Is it almost midnight,
when the bells will chime?
Can it be the new year?
Is it really time?
Yes, it's almost midnight of the old year and time for the new year to ring in! How fast the months of 2011 have flown. It's now the 11th hour and time for the annual stock taking.
Time for the reckoning of our writing!
How did I use the many precious hours of the past year for my writing? Will I carve out ample time and regulate myself to write next year? Looking back I did put in time at my desk formulating new story ideas, characters and plot and molded some into new manuscripts as well as working on some WIP. I started the year off with a SCBWI writing conference in Miami which I left charged and ready to go and started a new manuscript that week.
During the year I kept at it but occasionally lost steam, as we do from time to time, but then I got back to the computer and started again. And I love the process once seated and let the mind work and the fingers tap away. I am excited about an old WIP that I just started to work on again so the new year will start out well. I just need to keep the furnace burning all year - I have the fuel but need to keep the fire lit!
What are your hints for the next year?
Wednesday, December 28, 2011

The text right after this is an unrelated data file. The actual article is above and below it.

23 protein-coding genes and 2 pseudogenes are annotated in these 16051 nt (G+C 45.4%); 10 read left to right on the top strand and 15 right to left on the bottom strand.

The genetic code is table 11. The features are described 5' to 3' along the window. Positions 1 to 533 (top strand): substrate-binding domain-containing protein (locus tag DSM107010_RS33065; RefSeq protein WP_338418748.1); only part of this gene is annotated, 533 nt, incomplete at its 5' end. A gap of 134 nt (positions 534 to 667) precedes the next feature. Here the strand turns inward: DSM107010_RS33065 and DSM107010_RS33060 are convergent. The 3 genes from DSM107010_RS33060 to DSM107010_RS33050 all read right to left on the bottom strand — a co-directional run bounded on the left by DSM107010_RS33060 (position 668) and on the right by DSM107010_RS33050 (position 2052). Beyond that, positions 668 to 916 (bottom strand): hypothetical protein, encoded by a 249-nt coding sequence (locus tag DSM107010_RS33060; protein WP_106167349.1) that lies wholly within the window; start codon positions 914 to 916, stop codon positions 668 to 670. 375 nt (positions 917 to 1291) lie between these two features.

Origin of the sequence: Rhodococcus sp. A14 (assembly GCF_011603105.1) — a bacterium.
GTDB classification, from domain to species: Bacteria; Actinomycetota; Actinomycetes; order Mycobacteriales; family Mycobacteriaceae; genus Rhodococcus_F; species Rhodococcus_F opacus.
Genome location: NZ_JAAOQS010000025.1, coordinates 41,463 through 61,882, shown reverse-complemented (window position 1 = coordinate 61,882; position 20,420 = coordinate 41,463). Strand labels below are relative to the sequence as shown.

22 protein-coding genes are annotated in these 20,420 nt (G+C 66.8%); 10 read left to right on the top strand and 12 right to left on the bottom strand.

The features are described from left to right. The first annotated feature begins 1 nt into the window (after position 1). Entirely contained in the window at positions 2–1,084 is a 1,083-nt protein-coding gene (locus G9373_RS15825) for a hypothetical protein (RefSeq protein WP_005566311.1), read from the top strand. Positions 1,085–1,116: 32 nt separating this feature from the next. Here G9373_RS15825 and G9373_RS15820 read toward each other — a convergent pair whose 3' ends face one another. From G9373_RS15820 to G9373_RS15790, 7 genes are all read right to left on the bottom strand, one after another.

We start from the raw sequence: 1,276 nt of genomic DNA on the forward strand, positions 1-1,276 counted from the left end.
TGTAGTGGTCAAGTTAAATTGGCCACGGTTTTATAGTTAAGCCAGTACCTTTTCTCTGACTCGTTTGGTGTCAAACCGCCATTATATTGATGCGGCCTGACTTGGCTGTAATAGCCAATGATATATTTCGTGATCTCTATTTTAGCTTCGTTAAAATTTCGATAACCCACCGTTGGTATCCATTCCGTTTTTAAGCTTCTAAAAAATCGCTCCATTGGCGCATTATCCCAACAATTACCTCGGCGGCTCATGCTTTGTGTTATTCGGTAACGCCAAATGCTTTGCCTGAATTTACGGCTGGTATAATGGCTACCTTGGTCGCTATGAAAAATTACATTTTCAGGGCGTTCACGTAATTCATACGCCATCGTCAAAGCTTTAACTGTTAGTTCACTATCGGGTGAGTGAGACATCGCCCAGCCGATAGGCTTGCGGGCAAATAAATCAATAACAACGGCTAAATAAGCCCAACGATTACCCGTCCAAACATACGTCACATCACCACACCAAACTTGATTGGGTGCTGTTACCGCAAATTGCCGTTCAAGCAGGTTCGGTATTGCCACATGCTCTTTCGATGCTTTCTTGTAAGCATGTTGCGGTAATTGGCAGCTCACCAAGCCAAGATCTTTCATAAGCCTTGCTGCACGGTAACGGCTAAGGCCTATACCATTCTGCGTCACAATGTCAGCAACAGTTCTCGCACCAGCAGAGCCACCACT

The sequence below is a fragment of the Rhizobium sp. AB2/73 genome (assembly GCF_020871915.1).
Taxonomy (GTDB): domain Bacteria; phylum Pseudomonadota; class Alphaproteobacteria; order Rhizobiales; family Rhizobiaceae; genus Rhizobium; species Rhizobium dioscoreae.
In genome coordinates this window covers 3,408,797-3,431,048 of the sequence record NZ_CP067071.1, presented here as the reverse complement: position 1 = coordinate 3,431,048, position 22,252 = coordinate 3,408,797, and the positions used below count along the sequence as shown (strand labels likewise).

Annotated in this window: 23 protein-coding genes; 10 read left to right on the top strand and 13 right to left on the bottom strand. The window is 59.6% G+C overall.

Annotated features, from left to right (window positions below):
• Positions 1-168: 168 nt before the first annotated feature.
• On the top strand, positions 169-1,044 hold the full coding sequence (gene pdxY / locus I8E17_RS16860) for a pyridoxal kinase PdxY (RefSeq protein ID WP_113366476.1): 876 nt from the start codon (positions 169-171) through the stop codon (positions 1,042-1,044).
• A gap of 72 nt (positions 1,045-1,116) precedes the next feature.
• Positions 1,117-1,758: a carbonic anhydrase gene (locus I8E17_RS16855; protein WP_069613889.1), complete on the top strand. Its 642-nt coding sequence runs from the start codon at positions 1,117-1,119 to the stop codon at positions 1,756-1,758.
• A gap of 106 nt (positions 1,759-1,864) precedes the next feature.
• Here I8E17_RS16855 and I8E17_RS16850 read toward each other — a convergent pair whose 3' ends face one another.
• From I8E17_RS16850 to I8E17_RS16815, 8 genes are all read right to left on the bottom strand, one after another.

Is it almost midnight,
Saturday, December 24, 2011
Family gatherings are great fodder for writing material. Keep your ears perked and your pen handily hidden for those priceless, snarky comments from your stiff Aunt Betty about teenage Lindsay’s Christmas outfit. Notice eight-year-old Joey’s ability to find and sort his pile of presents in three seconds flat, even though he can’t find his books in his backpack.
But beware -- we writers are prone to ulterior motives. We want a story.
No matter how tempting, don’t mention to Aunt Betty that Lindsay recently pierced her navel. The holidays are a time for graciousness after all. You could invite your old friend Mike, who hasn’t found cartilage he wouldn’t put a ring through. He might, by chance, be seated next to Aunt Betty. By chance…but keep your pen handy…
Enjoy the holidays everyone! Read more!
Wednesday, December 21, 2011
Confession – Thanks to Gale’s wonderful post, I have completely reassigned my mental energy to Christmas. So when faced with the task of writing a meaningful blog post I wondered…how many of you are actually, um, reading this? It’s the second night of Hannukah. And 4 days before Christmas. Winter breaks have begun. And baked goods have become the biggest portion of my food pyramid.
But, I'll try...